Japanese voters are casting ballots Sunday in parliamentary elections that analysts say could return once-dominant conservatives to power after three years of center-left rule.
Pre-election polling by major Japanese newspapers show the conservative Liberal Democratic Party — led by hawkish former Prime Minister Shinzo Abe — in line to win the majority of seats in the 480-member lower house of parliament.
An LDP win would bring in a government promising a tough stance with China over territorial disputes in the Pacific, and government backing for a pro-nuclear energy policy, despite Japan's 2011 nuclear catastrophe.
Challenger Abe has also called for more spending on public works initiatives to pull Japan's once-vibrant economy from its fourth recession in the past 12 years.
The polls also showed voter displeasure with incumbent Prime Minister Yoshihiko Noda's push to double the country's sales tax — a move Mr. Noda claims is necessary to meet rising social security costs in a country with a rapidly aging and shrinking population.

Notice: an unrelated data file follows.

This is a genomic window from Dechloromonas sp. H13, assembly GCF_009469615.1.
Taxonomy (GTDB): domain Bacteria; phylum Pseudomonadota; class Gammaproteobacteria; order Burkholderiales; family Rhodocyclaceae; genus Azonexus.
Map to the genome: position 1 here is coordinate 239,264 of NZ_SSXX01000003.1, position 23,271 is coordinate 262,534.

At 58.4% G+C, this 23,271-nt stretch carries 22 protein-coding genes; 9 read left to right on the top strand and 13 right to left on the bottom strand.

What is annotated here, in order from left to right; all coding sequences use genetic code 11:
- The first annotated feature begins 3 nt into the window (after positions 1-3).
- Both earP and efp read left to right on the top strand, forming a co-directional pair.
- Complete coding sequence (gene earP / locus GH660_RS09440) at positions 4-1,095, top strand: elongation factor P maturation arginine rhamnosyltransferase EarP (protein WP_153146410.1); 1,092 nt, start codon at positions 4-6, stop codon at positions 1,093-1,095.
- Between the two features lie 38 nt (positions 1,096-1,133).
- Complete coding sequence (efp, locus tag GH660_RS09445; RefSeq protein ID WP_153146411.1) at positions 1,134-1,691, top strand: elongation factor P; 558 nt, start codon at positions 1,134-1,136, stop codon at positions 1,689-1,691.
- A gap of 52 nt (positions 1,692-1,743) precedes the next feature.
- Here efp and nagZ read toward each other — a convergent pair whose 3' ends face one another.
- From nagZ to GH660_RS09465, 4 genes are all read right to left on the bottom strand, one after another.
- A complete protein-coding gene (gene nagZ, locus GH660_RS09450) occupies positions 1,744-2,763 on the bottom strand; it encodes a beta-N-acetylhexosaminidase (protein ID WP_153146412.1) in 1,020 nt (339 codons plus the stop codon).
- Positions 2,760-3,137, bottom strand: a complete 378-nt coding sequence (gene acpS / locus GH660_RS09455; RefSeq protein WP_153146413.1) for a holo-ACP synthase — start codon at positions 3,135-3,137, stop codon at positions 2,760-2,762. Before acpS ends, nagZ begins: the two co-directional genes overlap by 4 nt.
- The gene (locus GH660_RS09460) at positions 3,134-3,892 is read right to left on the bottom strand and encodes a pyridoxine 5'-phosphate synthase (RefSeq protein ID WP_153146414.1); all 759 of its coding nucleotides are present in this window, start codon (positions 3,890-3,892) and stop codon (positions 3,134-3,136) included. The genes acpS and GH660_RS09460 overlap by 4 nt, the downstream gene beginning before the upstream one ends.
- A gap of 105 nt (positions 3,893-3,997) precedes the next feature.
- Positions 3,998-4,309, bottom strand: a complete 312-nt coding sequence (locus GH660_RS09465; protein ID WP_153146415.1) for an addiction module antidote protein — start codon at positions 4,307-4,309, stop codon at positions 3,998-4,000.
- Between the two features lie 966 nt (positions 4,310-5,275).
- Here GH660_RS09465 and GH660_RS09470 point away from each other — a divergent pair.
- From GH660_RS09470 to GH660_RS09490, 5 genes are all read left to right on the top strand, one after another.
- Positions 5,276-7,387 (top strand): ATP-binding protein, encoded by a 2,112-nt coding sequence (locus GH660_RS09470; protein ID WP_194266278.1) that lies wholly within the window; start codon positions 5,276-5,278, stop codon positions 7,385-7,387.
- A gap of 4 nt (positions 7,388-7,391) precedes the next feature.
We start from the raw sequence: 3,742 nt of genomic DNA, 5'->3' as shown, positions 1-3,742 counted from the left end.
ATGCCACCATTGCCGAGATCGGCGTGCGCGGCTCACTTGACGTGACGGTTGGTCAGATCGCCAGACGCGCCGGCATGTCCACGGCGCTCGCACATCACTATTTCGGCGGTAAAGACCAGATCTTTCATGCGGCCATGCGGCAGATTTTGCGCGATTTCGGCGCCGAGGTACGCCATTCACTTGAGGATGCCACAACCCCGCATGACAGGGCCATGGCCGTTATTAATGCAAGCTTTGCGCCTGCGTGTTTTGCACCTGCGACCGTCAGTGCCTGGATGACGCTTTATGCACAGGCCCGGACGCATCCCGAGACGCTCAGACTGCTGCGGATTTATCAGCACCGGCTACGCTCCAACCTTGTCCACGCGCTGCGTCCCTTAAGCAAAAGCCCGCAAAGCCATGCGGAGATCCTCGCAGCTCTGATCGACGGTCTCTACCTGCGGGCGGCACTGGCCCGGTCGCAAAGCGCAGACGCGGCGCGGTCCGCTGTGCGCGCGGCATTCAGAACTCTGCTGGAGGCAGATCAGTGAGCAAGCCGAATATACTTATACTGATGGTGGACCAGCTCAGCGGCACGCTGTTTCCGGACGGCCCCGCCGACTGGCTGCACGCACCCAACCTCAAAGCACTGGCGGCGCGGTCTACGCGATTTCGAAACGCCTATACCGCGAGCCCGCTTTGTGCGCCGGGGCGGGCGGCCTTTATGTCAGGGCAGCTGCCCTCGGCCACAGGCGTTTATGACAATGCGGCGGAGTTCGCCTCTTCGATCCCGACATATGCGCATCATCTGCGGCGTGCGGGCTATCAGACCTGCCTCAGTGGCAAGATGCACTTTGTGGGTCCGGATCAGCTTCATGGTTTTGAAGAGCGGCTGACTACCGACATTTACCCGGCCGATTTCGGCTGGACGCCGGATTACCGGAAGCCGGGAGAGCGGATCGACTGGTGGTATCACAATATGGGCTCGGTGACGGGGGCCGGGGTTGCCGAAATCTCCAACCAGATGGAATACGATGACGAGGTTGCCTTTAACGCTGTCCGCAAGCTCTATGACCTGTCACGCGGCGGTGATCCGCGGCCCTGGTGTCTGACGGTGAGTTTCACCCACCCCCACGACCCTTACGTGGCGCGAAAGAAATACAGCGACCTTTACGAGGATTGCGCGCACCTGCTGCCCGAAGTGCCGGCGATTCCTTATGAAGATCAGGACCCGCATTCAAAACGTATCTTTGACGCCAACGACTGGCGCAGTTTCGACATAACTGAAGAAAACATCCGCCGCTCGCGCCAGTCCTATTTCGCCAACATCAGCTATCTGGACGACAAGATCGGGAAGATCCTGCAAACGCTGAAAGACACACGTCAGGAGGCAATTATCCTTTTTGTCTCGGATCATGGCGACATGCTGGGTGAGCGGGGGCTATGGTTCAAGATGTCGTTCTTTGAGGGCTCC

Japan remains in a two-decade economic slump, and voter dissatisfaction in 2009 allowed Mr. Noda's DPJ party to wrest power from conservatives who had dominated Japanese politics for most of the post-World War two era.
Since the landslide DPJ win, critics say the party has failed to deliver on a series of promises, including vows tocrackdown on wasteful government spending, and promises of cash incentives to encourage young couples to start families.